all our celebrities keep dying
while the cruel men continue to win

Then came a surprise cover: Tears for Fears’ “Head Over Heels.”  Musically it sounded spot on and I enjoyed her vocal take on it–not unusual or weird, just very differed with her voice instead of Roland Orzabal’s.  Then for the “da da da da” part at the end, three of The Districts came out (with masks on) to sing into one of the microphones.  It was a wonderful moment of live spontaneity (or not, but still) that is what makes live shows so much fun.

They followed that with a ripping version of “Everybody Wants to Love You.”  The drummer sang the backing vocals on this part to good effect.

Michelle took a moment before the last song to use her platform and say that of course “Black Lives Matter.  Not just saying it, it means marching and fighting.  Please vote.  We must work to defund the police and invest in our communities.”

That’s another thing I’d missed about live shows–bonding over good causes.

They ended with a “goofy” cover of a “Taste of Ink” by The Used.   I don’t know the song or the band, but it was a jangly bouncing song and the most rocking song of the night.

And then it was over.   While it was nice not having to drive an hour to get home, I still would have preferred to be there (although maybe not right now).

Diving Woman [§]
In Heaven [¶]
The Woman That Loves You [¶]
Road Head [§]
Kokomo, Indiana [new]
Boyish [Little Big League song]
The Body is a Blade [§]
Essentially [newish]
Tactic [new]
Heft [¶]
Ballad 0 [BUMPER song]
Til Death [§]
Head Over Heels [Tears for Fears cover]
Everybody Wants to Love You [¶]
Taste of Ink [The Used cover]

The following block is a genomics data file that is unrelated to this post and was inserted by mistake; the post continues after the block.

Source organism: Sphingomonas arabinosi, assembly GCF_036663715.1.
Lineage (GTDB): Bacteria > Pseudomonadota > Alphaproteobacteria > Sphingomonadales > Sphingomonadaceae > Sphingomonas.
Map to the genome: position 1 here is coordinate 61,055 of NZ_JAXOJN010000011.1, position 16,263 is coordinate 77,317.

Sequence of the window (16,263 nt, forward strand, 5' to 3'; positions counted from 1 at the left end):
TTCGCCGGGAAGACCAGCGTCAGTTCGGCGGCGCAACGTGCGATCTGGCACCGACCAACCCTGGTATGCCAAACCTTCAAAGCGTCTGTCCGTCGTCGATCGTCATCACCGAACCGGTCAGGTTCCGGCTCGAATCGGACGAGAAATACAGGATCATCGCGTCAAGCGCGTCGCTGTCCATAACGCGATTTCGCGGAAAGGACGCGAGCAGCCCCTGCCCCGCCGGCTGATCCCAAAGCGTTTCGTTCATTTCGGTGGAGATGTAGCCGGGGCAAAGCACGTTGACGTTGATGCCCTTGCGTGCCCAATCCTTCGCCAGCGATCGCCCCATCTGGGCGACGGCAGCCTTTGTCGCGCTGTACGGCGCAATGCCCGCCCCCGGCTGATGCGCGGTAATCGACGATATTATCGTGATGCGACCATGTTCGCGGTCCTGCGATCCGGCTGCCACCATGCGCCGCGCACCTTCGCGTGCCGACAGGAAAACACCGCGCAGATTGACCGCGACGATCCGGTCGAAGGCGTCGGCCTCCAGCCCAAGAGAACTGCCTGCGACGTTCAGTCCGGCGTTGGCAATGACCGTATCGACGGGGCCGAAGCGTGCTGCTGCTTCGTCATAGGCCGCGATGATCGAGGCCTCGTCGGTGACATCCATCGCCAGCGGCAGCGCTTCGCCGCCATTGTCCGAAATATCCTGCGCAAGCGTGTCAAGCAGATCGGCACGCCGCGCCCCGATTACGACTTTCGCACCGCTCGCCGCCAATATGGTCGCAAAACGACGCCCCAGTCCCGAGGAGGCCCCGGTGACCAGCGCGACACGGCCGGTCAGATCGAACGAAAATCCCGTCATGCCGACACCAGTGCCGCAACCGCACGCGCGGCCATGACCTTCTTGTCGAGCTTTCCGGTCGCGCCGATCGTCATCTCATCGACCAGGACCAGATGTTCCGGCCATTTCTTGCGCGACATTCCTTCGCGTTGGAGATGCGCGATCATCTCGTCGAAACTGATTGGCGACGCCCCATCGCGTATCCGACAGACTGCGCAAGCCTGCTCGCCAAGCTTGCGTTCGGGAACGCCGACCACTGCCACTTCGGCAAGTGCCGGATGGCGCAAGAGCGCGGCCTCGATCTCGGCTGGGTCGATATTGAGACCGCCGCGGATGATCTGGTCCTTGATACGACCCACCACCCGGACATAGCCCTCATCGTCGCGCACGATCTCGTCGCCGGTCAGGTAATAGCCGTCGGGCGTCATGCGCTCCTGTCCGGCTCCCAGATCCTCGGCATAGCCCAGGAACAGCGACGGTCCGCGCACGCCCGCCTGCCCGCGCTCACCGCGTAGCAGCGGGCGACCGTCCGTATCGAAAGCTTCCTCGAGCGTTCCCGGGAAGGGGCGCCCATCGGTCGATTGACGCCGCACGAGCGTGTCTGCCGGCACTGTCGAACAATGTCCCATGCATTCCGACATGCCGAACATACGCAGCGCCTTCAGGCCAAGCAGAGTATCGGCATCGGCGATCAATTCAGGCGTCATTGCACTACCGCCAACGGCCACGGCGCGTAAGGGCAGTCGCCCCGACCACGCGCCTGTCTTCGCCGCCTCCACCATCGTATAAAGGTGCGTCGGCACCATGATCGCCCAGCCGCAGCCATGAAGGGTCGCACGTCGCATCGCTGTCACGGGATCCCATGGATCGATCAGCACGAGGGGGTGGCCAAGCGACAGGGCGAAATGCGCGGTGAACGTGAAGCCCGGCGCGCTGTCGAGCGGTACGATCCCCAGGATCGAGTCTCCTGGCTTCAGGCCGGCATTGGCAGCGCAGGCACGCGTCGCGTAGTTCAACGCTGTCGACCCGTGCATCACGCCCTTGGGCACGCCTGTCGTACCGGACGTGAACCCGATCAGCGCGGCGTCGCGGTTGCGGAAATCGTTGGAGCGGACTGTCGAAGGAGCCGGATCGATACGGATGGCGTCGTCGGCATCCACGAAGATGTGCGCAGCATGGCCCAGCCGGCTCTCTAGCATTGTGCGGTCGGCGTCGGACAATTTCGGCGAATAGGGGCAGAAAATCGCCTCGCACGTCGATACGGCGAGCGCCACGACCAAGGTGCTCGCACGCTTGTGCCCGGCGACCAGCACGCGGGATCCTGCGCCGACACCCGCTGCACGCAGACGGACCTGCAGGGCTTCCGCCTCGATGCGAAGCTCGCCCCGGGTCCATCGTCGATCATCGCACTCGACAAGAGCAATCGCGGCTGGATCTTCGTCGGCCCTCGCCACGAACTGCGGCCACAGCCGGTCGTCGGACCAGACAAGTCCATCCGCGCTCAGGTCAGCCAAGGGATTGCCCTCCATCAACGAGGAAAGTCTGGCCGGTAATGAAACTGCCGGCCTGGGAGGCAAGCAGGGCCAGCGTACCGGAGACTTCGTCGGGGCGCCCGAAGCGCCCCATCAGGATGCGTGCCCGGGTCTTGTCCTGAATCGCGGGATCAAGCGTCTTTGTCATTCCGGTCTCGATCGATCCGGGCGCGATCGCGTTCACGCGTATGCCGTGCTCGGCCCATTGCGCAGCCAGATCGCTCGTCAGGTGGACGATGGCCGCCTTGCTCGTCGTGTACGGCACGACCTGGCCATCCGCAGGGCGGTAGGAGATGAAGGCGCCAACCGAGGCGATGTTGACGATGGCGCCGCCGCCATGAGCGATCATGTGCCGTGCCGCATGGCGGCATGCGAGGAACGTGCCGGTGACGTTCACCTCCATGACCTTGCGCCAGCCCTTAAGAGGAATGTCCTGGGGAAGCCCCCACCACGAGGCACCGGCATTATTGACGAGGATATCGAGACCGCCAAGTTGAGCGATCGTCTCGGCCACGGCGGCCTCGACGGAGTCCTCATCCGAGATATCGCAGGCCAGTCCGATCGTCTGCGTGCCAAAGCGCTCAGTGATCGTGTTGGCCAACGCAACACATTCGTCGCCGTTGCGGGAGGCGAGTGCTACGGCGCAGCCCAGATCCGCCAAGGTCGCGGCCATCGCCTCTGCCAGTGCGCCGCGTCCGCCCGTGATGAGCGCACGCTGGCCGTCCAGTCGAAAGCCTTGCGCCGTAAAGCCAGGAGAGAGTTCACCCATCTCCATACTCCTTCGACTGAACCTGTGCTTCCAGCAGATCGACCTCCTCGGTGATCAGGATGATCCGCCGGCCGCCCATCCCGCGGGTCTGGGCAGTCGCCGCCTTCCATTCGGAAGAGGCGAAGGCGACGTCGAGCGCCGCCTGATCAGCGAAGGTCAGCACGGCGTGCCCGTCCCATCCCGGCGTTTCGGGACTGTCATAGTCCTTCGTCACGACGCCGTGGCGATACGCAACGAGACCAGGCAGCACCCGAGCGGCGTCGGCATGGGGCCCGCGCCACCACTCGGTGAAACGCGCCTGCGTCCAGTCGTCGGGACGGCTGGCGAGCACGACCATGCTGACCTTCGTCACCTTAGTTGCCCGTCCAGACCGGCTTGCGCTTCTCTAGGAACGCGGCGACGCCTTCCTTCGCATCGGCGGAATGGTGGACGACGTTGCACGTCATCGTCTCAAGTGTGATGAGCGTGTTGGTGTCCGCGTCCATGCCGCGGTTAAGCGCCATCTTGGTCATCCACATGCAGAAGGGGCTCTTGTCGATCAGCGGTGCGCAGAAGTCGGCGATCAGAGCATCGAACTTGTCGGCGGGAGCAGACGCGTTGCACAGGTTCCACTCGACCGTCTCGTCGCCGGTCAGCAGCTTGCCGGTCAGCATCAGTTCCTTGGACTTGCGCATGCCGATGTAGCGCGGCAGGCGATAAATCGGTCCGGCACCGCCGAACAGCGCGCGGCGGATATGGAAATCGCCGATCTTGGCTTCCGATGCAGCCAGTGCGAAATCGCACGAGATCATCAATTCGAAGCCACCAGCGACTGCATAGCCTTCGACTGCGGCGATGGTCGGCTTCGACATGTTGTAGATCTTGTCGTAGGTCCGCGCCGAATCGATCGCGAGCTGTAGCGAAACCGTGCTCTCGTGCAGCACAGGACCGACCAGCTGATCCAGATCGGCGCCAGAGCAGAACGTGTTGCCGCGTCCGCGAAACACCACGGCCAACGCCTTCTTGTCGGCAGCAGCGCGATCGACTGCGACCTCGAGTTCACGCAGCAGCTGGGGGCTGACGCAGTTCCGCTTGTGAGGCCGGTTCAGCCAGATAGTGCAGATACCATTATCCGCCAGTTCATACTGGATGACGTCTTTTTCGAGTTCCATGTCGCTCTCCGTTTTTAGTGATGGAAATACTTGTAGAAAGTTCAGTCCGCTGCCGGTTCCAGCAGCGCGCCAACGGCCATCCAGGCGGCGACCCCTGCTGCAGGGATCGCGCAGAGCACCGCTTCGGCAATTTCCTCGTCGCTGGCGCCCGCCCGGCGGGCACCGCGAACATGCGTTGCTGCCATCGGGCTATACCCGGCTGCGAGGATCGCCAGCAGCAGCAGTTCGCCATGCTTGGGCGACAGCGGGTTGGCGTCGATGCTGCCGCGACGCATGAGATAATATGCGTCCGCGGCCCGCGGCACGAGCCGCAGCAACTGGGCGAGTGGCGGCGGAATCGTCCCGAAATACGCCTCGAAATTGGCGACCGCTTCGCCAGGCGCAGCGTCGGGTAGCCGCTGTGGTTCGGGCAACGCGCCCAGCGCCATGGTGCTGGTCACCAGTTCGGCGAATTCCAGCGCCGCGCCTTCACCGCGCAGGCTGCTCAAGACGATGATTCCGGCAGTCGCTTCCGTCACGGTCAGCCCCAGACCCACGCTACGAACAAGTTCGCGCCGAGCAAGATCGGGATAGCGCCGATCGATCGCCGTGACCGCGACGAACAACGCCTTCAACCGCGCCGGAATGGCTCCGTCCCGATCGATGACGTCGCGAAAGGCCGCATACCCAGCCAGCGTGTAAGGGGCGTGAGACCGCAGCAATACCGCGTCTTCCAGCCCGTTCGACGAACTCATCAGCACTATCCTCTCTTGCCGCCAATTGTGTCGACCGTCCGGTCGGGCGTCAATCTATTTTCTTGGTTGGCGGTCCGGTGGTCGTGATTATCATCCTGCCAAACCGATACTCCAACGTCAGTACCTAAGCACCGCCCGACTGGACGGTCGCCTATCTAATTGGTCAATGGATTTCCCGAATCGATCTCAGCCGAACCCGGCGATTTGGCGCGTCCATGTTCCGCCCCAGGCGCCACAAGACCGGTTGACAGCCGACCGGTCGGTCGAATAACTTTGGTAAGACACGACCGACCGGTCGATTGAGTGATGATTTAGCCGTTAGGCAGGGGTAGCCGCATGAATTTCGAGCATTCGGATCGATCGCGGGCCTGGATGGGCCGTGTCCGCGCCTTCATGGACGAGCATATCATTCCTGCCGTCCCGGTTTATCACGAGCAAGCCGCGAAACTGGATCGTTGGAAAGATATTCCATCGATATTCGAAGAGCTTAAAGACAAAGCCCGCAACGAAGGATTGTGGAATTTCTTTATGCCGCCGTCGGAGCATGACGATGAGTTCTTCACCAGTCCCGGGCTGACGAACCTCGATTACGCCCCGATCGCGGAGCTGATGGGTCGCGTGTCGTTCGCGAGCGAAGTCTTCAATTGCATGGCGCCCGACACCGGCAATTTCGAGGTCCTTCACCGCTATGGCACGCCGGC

[§] Soft Sounds from Another Planet (2017)
[¶] Psychopomp (2016)

[READ: September 24, 2020] “Sultana’s Dream”

During the COVID Quarantine, venerable publisher Hingston & Olsen created, under the editorship of Rebecca Romney, a gorgeous box of 12 stories.  It has a die-cut opening to allow the top book’s central image to show through (each book’s center is different).  You can get a copy here.

This is a collection of science fiction stories written from 1836 to 1998.  Each story imagines the future–some further into the future than others.

As it says on the back of the box

Their future.  Our present.  From social reforms to climate change, video chat to the new face of fascism, Projections is a collection of 12 sci-fi stories that anticipated life in the present day.

About this story, Romney writes

I first learned about Muslim Bengalese feminist and writer Begum Rokeya through a massive landmark anthology: Ann and Jeff VanderMeer’s The Big Book of Science Fiction published in 2016. …  The story was first published in The Indian Ladies Journal in 1905…. She simply switches the roles of men and women in her Muslim society.  This may seem like a simple trick, but … writers of science fiction have long known that sometimes a switch on perspective is all it takes to illuminate truths that are otherwise obscure.

This story is pretty simple and straightforward.  A woman, Sultana, falls asleep.  She dreams (or is it real?) that a woman named Sister Sara has come to walk her through the streets of Darjeeling. (more…)